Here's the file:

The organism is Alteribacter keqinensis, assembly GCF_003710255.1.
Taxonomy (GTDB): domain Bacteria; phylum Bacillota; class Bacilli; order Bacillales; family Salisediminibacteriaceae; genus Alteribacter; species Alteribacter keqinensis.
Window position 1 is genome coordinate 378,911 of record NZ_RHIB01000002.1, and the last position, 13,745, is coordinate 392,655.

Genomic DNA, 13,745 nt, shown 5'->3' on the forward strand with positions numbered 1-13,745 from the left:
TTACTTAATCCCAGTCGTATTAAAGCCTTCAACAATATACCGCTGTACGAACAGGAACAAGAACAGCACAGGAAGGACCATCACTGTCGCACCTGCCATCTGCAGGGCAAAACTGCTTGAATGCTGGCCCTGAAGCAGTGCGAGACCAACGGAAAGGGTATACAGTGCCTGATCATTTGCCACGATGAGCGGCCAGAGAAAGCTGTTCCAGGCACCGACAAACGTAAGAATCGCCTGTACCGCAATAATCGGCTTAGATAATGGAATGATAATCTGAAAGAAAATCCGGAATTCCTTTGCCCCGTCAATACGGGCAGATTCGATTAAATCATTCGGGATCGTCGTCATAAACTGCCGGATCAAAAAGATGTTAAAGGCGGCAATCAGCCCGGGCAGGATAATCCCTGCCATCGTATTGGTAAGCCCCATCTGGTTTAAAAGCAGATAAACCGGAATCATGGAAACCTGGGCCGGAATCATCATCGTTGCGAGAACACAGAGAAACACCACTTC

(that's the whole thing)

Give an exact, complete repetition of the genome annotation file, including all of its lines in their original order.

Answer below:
The organism is Alteribacter keqinensis, assembly GCF_003710255.1.
Taxonomy (GTDB): domain Bacteria; phylum Bacillota; class Bacilli; order Bacillales; family Salisediminibacteriaceae; genus Alteribacter; species Alteribacter keqinensis.
Window position 1 is genome coordinate 378,911 of record NZ_RHIB01000002.1, and the last position, 13,745, is coordinate 392,655.

Genomic DNA, 13,745 nt, shown 5'->3' on the forward strand with positions numbered 1-13,745 from the left:
TTACTTAATCCCAGTCGTATTAAAGCCTTCAACAATATACCGCTGTACGAACAGGAACAAGAACAGCACAGGAAGGACCATCACTGTCGCACCTGCCATCTGCAGGGCAAAACTGCTTGAATGCTGGCCCTGAAGCAGTGCGAGACCAACGGAAAGGGTATACAGTGCCTGATCATTTGCCACGATGAGCGGCCAGAGAAAGCTGTTCCAGGCACCGACAAACGTAAGAATCGCCTGTACCGCAATAATCGGCTTAGATAATGGAATGATAATCTGAAAGAAAATCCGGAATTCCTTTGCCCCGTCAATACGGGCAGATTCGATTAAATCATTCGGGATCGTCGTCATAAACTGCCGGATCAAAAAGATGTTAAAGGCGGCAATCAGCCCGGGCAGGATAATCCCTGCCATCGTATTGGTAAGCCCCATCTGGTTTAAAAGCAGATAAACCGGAATCATGGAAACCTGGGCCGGAATCATCATCGTTGCGAGAACACAGAGAAACACCACTTC